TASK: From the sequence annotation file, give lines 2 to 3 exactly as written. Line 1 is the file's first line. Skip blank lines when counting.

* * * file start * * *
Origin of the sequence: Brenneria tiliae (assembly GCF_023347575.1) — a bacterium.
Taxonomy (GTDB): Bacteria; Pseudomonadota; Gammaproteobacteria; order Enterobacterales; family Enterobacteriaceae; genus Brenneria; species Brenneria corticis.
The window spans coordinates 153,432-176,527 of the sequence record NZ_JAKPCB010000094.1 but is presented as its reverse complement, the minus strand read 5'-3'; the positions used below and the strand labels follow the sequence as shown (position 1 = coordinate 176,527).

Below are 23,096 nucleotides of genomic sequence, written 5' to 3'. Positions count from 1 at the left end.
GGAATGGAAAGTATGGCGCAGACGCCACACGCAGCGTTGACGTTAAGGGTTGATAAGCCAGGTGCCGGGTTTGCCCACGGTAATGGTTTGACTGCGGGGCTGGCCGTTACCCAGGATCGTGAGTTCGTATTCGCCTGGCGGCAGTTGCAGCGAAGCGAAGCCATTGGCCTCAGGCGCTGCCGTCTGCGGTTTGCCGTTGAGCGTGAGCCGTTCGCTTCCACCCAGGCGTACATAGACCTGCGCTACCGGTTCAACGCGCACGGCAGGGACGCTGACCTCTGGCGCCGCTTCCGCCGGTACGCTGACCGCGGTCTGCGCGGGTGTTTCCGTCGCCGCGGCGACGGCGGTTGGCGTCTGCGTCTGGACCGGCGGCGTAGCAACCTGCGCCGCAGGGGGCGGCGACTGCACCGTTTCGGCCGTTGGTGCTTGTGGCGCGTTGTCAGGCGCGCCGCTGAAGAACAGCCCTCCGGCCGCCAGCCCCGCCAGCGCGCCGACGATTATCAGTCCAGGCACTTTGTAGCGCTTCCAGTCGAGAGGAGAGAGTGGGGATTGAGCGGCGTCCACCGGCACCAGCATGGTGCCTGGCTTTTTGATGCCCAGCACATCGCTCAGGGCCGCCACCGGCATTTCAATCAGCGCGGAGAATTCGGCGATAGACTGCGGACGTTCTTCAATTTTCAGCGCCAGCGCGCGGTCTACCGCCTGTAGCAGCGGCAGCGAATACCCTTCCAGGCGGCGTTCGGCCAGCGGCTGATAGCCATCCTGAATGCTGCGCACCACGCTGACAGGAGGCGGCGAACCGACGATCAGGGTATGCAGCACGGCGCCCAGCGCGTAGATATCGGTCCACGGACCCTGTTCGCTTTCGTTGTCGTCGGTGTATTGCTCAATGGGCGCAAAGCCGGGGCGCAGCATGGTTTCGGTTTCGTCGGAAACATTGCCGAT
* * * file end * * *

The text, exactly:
Taxonomy (GTDB): Bacteria; Pseudomonadota; Gammaproteobacteria; order Enterobacterales; family Enterobacteriaceae; genus Brenneria; species Brenneria corticis.
The window spans coordinates 153,432-176,527 of the sequence record NZ_JAKPCB010000094.1 but is presented as its reverse complement, the minus strand read 5'-3'; the positions used below and the strand labels follow the sequence as shown (position 1 = coordinate 176,527).